The Bryttans in Britain


Issue 7- June, 1998


In this issue...

Goodbye Blighty

Wales

Germany


Cheers, ole Blighty...

Saying goodbye is the hardest thing

It's funny.

I had never imagined myself much of an Anglophile. But after seventeen months in this wonderful country, it is very difficult to imagine not being one.

I had originally intended this to be a "best of the best", and started a list:  the lovely attitude of the people; the bitters beers, the BBC, Cadbury Chocolates ... and before exhausting even the first three letters of the alphabet, realized that it would be an impossible task. There really isn't anything not to like here. In fact, we will likely reflect upon this time as the best year and a half of our lives.

I'm not very big on long drawn-out goodbyes, and I truly hope that this isn't -- goodbye, that is. We hope to be back.

So, for now, cheers. We hope to see you soon!

(This webpage will stay active until 22 July, but we have no way of checking our email, so please don't send any messages to our demon.co.uk address. Hopefully, we will quickly establish ourselves with an internet provider in the States. As soon as that happens, we'll post links and addresses here and on the index page. Please check back periodically - we'd love to hear from you!)


Wales

Welsh flag and crest

Let me give you an insight into the (sometimes deranged) British sense of humor.

Some years ago, a coworker of mine was driving a van to Wales with a group that included a rather gullible, and not terribly bright girl. Entry into Wales on the M4 (the main east-west highway) is via a long bridge punctuated by a toll plaza. The coworker saw his chance, and turned to the girl. "Well, we're about to enter Wales. You did bring your passport, didn't you?" The poor girl was dumbstruck. "You didn't realize this was another country? That's the border control up ahead," he said, pointing to the tollbooths. "You'd better go hide under the blankets in the back."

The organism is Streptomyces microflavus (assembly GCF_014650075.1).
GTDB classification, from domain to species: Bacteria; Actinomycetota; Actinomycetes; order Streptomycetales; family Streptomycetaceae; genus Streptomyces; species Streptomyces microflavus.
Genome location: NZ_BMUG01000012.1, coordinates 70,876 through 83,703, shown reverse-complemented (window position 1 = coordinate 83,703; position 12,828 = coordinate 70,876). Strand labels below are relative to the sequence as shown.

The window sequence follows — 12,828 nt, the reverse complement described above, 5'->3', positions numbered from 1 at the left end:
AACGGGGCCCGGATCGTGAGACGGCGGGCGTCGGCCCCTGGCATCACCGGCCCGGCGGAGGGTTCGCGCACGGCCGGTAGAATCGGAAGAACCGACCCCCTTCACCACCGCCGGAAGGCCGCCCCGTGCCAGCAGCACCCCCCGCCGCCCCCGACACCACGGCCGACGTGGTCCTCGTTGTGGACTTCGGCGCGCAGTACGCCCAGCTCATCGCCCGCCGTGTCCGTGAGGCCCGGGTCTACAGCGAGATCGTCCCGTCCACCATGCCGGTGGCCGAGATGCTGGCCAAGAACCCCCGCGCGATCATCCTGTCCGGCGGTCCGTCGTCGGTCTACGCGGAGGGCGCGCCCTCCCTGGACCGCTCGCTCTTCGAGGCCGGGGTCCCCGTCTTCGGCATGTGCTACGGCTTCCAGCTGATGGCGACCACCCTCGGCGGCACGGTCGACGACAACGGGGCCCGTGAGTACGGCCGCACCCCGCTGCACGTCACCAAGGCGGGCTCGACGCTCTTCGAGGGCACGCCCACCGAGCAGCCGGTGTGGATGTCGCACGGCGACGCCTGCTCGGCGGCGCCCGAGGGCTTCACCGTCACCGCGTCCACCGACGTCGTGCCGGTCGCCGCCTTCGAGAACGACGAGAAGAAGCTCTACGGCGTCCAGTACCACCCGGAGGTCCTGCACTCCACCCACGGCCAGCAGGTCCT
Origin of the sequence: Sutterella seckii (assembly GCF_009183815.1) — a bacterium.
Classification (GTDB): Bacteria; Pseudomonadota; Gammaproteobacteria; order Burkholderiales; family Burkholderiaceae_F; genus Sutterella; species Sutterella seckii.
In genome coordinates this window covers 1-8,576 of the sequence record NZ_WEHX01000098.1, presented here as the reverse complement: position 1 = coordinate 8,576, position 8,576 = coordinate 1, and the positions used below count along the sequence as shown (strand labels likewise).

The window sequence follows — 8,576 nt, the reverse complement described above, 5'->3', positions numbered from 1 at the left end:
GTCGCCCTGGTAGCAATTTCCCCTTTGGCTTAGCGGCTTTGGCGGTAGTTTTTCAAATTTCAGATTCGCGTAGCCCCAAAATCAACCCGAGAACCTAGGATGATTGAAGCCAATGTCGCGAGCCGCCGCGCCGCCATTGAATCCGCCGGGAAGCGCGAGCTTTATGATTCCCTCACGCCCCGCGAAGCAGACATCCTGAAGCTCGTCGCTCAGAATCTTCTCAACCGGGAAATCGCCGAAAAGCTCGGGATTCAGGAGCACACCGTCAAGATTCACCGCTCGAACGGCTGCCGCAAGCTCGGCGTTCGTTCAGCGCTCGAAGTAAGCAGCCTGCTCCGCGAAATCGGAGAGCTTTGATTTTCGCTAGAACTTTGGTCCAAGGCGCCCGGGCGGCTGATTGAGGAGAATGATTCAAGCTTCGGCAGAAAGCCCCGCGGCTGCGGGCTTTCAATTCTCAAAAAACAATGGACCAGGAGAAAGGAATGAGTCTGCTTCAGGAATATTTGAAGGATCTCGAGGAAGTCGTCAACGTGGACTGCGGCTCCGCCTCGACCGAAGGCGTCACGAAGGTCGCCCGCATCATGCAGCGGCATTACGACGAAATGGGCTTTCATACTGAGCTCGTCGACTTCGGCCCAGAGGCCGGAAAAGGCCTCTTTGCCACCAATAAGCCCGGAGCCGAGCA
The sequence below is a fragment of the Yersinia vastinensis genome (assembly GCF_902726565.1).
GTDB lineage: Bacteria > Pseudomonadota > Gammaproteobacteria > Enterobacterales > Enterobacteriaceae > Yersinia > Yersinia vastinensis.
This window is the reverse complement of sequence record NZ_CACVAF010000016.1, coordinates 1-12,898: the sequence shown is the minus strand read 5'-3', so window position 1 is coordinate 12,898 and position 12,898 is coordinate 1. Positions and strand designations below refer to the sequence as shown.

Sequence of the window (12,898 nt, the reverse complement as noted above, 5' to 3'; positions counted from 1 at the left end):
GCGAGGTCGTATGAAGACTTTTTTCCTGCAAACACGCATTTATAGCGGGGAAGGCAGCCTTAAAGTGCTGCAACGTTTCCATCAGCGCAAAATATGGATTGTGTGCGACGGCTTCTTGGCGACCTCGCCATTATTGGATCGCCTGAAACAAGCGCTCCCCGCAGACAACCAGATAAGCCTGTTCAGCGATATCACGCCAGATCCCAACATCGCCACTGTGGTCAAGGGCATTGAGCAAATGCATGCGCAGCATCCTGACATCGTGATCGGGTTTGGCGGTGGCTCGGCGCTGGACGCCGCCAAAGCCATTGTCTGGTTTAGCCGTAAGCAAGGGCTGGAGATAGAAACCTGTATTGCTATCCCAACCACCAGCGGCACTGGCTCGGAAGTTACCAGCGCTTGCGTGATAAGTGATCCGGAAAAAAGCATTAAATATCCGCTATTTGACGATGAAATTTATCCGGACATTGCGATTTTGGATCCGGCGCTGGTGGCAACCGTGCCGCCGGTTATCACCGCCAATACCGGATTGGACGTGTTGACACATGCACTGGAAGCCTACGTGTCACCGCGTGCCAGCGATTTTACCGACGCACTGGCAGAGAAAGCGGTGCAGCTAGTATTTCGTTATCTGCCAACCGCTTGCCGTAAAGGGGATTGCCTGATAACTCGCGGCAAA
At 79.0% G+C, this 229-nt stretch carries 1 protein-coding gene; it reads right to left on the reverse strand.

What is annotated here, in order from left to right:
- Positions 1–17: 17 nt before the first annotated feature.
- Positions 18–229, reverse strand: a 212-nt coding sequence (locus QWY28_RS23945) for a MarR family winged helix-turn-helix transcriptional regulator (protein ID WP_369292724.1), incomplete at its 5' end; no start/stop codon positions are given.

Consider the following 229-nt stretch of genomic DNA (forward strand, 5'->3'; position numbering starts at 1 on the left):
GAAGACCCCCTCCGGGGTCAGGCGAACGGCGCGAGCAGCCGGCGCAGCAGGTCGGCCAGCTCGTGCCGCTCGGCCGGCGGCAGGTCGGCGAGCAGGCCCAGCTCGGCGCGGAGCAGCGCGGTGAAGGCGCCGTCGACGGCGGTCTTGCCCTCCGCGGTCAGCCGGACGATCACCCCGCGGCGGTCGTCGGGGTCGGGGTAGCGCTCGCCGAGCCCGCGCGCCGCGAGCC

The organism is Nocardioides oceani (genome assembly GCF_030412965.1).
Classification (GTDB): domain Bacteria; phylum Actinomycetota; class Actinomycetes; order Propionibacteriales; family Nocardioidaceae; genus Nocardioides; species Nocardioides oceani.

At the toll booth, the coworker said, loudly, "Here's the money. Oh, and HERE'S MY PASSPPORT. NO, SIR, IT'S JUST US. REALLY, THERE'S NO ONE HIDING UNDER THE BLANKETS BACK THERE."

In Britain, we call this "taking the piss out of someone."

* * *

Yes, it rains a lot in Wales. And the sun often shines too. And it's misty, and clear, and overcast - more often than not, all several times within a day. If the weather is changeable in England, it's downright fickle in Wales.

As with the weather, the countryside has infinite variety also. Rolling hills slope gently to the seas; ancient monuments and castles dot the countryside. But above all, it is quiet and gentle; an unhurried pace and friendliness is everywhere.

Picture: Welsh goats

Welsh goats in a graveyard

Smart Sheep Story: We were driving along a particularly narrow road, when around the bend came four sheep walking the other way - Mum and Dad, and two lambs. We stopped. The sheep stopped. We stared at the sheep. The sheep stared at us (a little indignantly, I might add - this was, after all, their road). I backed down - remembering that we had just passed a wider area in the road, I backed the car up thirty yards and pulled into the lay-by. The sheep seemed to understand perfectly, and hustled past us. I'm not sure, but I think the father "harrumphed" as he went past...


Germany

Castle Neuschwanstein, Bavaria

Castle Neuschwanstein, near Fussen, Bavaria
A disney castle, with an interior.

Our second out-of-country trip after arriving in England was to Frankfurt. Now, Frankfurt is not exactly tops on anyone's tourist destination list -- it wasn't on ours, either, but since a relative of Jane's was getting married there, we were nominated to "show the family flag". Not that it was bad, mind you, it was just sort of, ... unremarkeable.